The capital’s slum dwellers with access to official water supply consume 3.5 times less water than that of the affluent people though they all pay the same price, found a study of Brac Institute of Governance and Development (BIGD).
Slum dwellers and other informal settlers pay at least seven times higher for inadequate water than the official rate of Tk 11 per thousand litres, said Mohammad Sirajul Islam, head of BIGD’s state of cities programme, while presenting the study findings at Brac Centre yesterday.
Dhaka Water Supply and Sewerage Authority (Wasa) provides water to 6.5 lakhs or at best 16 percent of the city’s informal settlements, he said citing the study on water governance in the capital.
While the affluent living in areas like Gulshan and Banani consume an average of 310-litre water per person daily, a slum dweller uses an average of 85 litres. The standard requirement is 150 litres per person, Sirajul Islam said.
Based on affordability, per capita water consumption increases with higher income far beyond standard actual need. It means, there is a serious concern of inefficient water consumption and waste, thanks to inadequate water governance, he added.
That apart, 10 families in a building with a common water meter, for example, pay equal share though all the families do not consume the same amount. It also leads to waste of water, as there is no reward for saving water, said Sirajul Islam.
Despite the ever-depleting groundwater table in Dhaka and pollution of surface water sources, Wasa still depends on mining groundwater (78 percent) and the rest on purified surface water for its total daily production.
Though Wasa has undertaken three capital-intensive surface water treatment projects since 2010, it has simultaneously increased installing deep tube wells by 38 percent.
So, safe water management in Dhaka is in a deplorable state with highly inefficient water consumption, excessive dependence on groundwater and fast disappearing retention areas, found the study.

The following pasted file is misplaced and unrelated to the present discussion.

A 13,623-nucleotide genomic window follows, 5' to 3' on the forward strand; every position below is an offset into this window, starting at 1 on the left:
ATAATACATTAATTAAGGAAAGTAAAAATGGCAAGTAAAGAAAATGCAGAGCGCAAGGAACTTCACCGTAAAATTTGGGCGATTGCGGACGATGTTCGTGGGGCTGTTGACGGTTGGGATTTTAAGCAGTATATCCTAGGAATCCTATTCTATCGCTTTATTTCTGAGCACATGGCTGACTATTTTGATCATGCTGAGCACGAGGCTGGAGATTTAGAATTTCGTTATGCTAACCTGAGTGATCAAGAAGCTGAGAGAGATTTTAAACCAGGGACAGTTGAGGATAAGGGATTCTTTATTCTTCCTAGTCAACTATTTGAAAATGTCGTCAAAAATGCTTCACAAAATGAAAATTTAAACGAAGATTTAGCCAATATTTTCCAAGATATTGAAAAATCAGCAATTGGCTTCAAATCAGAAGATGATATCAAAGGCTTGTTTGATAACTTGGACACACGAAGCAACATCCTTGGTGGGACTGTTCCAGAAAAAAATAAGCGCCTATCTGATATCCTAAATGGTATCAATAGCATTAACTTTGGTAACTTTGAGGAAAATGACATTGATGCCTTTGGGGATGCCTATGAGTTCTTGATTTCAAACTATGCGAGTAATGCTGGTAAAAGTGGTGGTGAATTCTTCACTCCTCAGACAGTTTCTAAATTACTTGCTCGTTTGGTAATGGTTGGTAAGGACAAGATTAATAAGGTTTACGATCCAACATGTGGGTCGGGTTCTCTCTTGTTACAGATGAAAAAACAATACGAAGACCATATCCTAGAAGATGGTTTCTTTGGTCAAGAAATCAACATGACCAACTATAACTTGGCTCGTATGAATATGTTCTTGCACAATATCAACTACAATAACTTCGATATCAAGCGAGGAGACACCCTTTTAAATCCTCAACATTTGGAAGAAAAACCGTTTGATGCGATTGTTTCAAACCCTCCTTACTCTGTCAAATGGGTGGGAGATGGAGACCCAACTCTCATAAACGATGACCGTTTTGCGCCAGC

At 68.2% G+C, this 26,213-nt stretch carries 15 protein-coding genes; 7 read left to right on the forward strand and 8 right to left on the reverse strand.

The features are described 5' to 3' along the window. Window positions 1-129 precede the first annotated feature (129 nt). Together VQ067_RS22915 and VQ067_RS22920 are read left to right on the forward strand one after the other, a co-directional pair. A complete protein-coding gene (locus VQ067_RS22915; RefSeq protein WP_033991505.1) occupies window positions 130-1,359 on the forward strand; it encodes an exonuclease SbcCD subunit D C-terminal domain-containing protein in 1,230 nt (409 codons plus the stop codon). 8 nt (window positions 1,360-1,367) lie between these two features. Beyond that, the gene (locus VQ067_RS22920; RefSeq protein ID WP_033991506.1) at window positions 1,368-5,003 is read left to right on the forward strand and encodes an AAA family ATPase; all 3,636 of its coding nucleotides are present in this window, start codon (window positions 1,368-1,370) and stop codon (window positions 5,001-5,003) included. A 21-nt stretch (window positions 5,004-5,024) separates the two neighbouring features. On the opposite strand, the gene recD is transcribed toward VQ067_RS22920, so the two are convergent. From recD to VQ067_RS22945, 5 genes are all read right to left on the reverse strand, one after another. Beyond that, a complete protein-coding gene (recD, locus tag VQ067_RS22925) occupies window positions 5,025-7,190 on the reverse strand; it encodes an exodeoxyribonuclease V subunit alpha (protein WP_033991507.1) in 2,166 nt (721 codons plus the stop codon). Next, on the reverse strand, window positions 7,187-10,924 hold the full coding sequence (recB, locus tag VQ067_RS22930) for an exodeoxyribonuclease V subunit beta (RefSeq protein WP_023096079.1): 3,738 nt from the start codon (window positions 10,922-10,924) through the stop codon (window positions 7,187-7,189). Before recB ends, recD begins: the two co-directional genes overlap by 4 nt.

The Detailed Area Plan of Dhaka in 2010 identified 5,523 acres of conservable water retention areas that came down to 1,744 acres in 2017, according to a Rajuk finding, the study cited.
The study recommended household water management with individual metered water connection for rational consumption, harvesting rainwater, reusing water and putting an end to contaminating available river water.
Dhaka Wasa Managing Director Taqsem A Khan said according to Bangladesh Bureau of Statistics, there are one million slum dwellers in the capital. But, Taqsem said,
the figure is double according to Centre for Urban Studies, and they officially provide half of them with safe water.
By 2021, Wasa aims at shifting two-third dependency on surface water, he said, adding that it is not easy to make water service a success with the exact number of population in the capital unknown.
He said ground percolation in Dhaka is almost at a halt with flood flow zones and retention areas filled up.
Syeda Rizwana Hasan, chief executive of Bangladesh Environmental Lawyers Association, said there is no credible information on the status of Dhaka’s groundwater.
She demanded that the Wasa MD disclose all proposed water projects for public debate.
Local Government, Rural Development and Cooperatives Minister Md Tazul Islam, among others, spoke while BIGD Executive Director Imran Matin conducted the discussion on the study findings.